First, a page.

Joe Garry was elected to the Idaho House of Representatives in 1957. He was, of course, the first American Indian to serve in that body. A decade later he moved up to the state Senate and later ran for the U.S. Senate in 1960 and again in 1962. Also a first. He also was a member and later chairman of the Coeur d'Alene Tribal Council and president of the National Congress of American Indians.
A few months after he died in 1975, I was covering the Idaho Democratic Party convention for the Sho-Ban News. The party chairman that year was Leona Garry, a Lakota woman, and Joe's widow. I recall her passion for the political process and for the importance of adding new voices.
One of Garry's nieces, Jeanne Givens, was elected to the Idaho House in 1982. She was the first American Indian woman to serve. And, like her uncle, she challenged the status quo with a bid for Congress in 1988.
Four years ago another Coeur d'Alene tribal member, Paulette Jordan, ran for the House seat and lost. But what's cool is that two years later she ran again. And won. (Previous: Paulette Jordan takes a step toward re-election.) This proves what may be the most important lesson: You gotta run to win. Sometimes more than once. Jordan describes Givens as a mentor who has taught her much about politics.
Rep. Jordan already has influence that travels far beyond her district. Last week, for example, in Boise she stood in solidarity at Boise Pride. "Standing together in a sea of love, it was clear Idaho's citizens demand far more than what they have been drawn," she wrote on Facebook. "Life is too short to let ignorance rule society, and far to precious to be overcome with threats and fear. ... I stand with those who have been victims of hate crimes here in our own state and I will continue to stand with those who face discrimination in their daily life."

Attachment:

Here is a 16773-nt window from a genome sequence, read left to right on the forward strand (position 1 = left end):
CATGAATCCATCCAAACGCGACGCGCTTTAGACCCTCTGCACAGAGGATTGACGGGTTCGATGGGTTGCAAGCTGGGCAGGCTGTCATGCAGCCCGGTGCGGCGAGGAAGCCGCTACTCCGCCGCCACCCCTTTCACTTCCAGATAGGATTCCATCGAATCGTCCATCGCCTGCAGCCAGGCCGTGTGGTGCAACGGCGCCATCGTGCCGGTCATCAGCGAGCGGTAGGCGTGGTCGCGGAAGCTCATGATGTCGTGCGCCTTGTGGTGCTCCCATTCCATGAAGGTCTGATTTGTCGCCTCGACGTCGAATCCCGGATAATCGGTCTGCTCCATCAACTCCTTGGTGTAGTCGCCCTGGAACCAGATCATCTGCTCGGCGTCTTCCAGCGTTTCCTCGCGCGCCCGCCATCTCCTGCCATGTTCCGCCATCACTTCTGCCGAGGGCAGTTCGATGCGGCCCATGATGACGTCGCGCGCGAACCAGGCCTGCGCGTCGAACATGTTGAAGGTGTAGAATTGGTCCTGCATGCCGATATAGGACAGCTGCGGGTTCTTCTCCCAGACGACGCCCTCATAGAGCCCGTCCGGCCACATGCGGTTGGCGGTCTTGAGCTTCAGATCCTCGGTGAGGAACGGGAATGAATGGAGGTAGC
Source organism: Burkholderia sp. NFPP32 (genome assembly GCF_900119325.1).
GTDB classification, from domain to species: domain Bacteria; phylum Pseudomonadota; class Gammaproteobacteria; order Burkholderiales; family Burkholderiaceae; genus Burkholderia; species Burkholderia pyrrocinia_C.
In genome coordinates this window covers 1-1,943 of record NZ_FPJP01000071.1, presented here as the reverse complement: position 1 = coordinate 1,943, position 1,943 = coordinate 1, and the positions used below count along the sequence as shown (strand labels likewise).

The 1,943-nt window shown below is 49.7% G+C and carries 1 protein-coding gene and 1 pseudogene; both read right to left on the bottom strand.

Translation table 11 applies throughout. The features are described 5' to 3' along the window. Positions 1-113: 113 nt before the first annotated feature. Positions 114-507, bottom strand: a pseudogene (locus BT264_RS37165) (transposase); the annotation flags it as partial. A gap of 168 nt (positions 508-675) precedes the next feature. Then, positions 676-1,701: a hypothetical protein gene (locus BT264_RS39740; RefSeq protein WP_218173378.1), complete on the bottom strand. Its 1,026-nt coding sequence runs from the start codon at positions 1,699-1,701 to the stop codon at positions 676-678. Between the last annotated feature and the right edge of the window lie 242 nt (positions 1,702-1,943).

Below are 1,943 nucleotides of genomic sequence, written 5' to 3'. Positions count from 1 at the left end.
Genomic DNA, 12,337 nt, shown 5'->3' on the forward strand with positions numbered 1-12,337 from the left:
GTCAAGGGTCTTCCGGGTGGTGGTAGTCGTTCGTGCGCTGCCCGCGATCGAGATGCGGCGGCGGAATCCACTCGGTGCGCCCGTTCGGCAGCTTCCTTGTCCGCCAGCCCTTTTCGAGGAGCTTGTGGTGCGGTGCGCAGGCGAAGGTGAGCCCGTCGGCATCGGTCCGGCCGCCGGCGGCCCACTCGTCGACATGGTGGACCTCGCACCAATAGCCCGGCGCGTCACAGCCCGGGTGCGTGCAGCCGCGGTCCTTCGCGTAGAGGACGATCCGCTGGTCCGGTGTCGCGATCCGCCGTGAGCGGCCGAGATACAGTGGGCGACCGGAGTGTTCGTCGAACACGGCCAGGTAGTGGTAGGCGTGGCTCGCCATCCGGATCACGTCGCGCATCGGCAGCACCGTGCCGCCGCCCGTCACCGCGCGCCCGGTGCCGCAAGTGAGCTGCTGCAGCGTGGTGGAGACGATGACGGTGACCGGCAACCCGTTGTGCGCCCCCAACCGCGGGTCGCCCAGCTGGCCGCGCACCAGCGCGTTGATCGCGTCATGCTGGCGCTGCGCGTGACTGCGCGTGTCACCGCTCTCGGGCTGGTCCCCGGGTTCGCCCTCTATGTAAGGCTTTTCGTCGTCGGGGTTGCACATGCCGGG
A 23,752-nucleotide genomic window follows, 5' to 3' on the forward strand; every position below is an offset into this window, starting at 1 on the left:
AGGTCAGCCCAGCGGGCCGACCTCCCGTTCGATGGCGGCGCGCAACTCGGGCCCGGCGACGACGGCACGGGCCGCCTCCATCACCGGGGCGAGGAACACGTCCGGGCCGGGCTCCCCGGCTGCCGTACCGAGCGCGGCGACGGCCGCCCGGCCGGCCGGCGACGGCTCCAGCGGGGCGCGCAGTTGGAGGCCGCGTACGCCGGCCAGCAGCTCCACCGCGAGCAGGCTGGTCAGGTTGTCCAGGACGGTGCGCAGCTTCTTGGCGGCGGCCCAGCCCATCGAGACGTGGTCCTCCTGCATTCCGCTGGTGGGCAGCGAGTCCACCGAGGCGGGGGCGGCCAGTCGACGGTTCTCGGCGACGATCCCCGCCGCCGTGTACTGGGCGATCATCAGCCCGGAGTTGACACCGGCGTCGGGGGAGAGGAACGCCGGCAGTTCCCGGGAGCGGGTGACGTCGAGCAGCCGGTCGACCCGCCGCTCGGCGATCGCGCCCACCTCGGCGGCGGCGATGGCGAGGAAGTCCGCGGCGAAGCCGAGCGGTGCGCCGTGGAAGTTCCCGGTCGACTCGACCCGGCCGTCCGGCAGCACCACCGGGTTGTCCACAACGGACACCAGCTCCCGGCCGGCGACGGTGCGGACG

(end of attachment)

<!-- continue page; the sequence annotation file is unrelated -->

In the southern part of the state, Larry EchoHawk successfully ran for the legislature in 1982. After serving two terms he ran for, and won, election as the Bannock County attorney. Then another first. In 1990 he was elected Attorney General. (One of the few Native Americans to win a statewide office anywhere.) Four years later he ran for governor of Idaho and lost.
So Idaho has a long history electing a Native Americans to public office. What's remarkable about that history is that Native Americans barely register a blip in terms of demographics. In the first congressional district, for example, Native American votes are two-tenths of one percent. Statewide there are only about 21,000 Native Americans, roughly one percent of the population. So any winning Native politician must figure out how to build a coalition of voters. (Especially if that candidate is a Democrat. Idaho may be the most Republican state in the United States. Not a single Democrat holds statewide office.)
But in 2016 Jordan will not be the only Native American candidate for the state legislature. Louis Archuleta, Shoshone-Bannock, is running for the state House from the Pocatello area. He was a late entry, winning the May primary as a write-in candidate. He has an extraordinary background as a designer and engineer. He helped some of the ground support systems for the Space Shuttle and was a co-director of Idaho State University's Young Explorers in Space program.
Archuleta's Facebook page also promotes his Latino roots, part of an important coalition in Idaho. Archuleta says his "education is the cornerstone of my campaign, my passion is helping Idaho children be the smartest and best prepared pupils in the country."
There are 105 members of the Idaho legislature. So two Native candidates is a big deal. Why? Because if both get elected that would be double the state's percentage of Native American people. And why not? As I wrote above: Idaho is not a state with a large Native American population. But there is a history of success.
Mark Trahant is the Charles R. Johnson Endowed Professor of Journalism at the University of North Dakota. He is an independent journalist and a member of The Shoshone-Bannock Tribes. On Twitter @TrahantReports